Tax havens

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A tax haven is a territory, sovereign or independent, with a fiscal or legal regime offering exemptions from generally accepted practices: banking secrecy, low or non-existent taxation, shell companies, simplified administrative requirements, etc. Some tax havens offer a comprehensive range of services; others specialize in a particular area: banking secrecy (Switzerland), flags of convenience (Liberia), wealth management (Jersey), low corporate tax rates (Netherlands, Ireland), etc. All are opaque and reluctant to cooperate with foreign tax authorities.

Financial secrecy index, 2018

Source: The Tax Justice Network,

Comment: Because they are too linked to political issues, inter-state actors (OECD, EU, etc.) do not produce independent data on the most problematic tax havens. Tax Justice Network (TJN) is an NGO campaigning for more transparency in finance. Every two years it analyzes financial secrecy from two aspects: 1/ the weight of various countries in offshore finance (the top ones being the United States and the United Kingdom followed by Luxembourg, which between them account for more than half of global offshore finance); and 2/ the level of secrecy (the worst countries being Vanuatu, Antigua and Barbuda, the Bahamas, Paraguay, Brunei and the United Arab Emirates). When the two are combined (weight and opacity), TJN considers Switzerland to be the top tax haven, ahead of the United States, the Cayman Islands, and Hong Kong.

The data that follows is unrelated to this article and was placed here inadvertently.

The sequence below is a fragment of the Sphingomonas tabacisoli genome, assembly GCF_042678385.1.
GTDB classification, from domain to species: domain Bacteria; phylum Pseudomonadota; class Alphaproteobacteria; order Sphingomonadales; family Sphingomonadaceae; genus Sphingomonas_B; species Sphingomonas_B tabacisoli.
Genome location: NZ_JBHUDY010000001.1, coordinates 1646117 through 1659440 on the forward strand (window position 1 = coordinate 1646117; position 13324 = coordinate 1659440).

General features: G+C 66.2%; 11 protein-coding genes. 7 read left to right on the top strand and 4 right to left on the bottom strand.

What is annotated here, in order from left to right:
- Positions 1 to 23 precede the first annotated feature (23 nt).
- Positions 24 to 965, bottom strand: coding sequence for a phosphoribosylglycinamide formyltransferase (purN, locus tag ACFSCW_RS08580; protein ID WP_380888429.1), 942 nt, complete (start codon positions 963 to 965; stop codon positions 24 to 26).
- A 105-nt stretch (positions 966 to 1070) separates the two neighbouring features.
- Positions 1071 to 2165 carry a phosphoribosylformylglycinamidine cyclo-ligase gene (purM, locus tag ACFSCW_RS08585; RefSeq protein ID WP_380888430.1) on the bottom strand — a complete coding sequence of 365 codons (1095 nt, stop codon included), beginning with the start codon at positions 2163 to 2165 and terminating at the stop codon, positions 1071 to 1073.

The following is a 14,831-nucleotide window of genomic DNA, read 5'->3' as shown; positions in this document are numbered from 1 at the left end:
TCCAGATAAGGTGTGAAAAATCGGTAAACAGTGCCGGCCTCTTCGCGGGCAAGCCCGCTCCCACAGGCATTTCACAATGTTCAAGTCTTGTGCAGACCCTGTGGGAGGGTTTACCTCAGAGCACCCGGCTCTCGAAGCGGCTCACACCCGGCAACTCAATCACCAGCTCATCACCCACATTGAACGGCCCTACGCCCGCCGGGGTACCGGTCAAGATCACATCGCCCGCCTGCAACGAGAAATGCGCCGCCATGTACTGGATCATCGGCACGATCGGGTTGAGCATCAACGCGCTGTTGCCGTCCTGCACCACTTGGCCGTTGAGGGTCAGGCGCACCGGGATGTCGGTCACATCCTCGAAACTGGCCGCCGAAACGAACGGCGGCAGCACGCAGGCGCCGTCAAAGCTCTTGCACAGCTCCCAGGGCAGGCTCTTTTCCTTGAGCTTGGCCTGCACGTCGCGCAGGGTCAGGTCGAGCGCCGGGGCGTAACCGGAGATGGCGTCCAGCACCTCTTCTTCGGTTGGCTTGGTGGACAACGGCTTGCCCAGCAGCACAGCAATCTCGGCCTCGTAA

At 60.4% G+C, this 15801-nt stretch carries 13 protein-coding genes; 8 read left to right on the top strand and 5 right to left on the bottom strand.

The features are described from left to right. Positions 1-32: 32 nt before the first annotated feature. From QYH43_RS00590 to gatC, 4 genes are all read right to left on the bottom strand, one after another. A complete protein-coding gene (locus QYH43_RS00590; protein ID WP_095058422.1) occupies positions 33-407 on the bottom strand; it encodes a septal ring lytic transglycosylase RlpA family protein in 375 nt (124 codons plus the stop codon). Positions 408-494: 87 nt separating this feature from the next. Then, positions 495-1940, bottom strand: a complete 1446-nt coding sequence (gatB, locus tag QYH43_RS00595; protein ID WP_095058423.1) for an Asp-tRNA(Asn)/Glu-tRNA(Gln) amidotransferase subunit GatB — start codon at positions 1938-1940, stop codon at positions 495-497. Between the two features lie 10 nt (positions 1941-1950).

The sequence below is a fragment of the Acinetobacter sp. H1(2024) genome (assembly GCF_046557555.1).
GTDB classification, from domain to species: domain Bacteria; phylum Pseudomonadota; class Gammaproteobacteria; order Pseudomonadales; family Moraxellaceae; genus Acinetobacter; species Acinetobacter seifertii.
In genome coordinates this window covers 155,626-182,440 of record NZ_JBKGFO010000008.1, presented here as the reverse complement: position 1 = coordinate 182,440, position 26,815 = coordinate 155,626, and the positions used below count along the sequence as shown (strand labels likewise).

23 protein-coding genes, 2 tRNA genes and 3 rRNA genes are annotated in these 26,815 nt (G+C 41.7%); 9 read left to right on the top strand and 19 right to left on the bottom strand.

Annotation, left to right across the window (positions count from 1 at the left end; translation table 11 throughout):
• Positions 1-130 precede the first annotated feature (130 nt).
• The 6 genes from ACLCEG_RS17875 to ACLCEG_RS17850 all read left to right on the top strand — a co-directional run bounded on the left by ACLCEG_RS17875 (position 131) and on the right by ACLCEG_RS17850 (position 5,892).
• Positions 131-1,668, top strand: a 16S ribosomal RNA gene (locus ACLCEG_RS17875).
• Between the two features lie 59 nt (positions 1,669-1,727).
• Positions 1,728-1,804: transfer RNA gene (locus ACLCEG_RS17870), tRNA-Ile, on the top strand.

These regimes enable multinational corporations (MNCs), corrupt politicians, entrepreneurs, star athletes and entertainment celebrities, mafia groups and so on to avoid taxes in their own countries via financial arrangements that are either legal (exploiting tax loopholes – tax optimization) or illegal (tax evasion). Supported by major banks and law firms, MNCs locate their profits in countries with the lowest tax rates in order to avoid paying tax in markets where they are actually operating. According to the economist Gabriel Zucman, more than 40% of MNCs’ global profits and 8% of personal financial wealth are located in tax havens. The resulting loss of tax revenue for states (€350 billion per year, including €120 billion in the European Union and €20 billion in France) can lead to over-taxation of those with middle-incomes and the loss of public services.

Despite the danger tax havens represent for global economic and financial stability, and for the survival of the social contract (solidarity principle), they have long been effectively protected by major states which have maintained close ties with them (beyond their own tax breaks) some even being under their control (Delaware in the United States, Hong Kong in China, etc.). However, following revelations arising from journalists’ investigations into leaked confidential documents (Offshore Leaks, 2013; Panama Papers, 2016; etc.), the United States (under Obama) and the European Commission were able to force some tax havens to end financial secrecy, to participate in automatic data exchange and even to end some tax optimization practices. In May 2018, the UK announced its intention to require greater financial transparency from its island dependencies (Jersey, Isle of Man, Virgin Islands, etc.).

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" Tax havens " World Atlas of Global Issues, 2019, [online], accessed on Mar 15 2021, URL:

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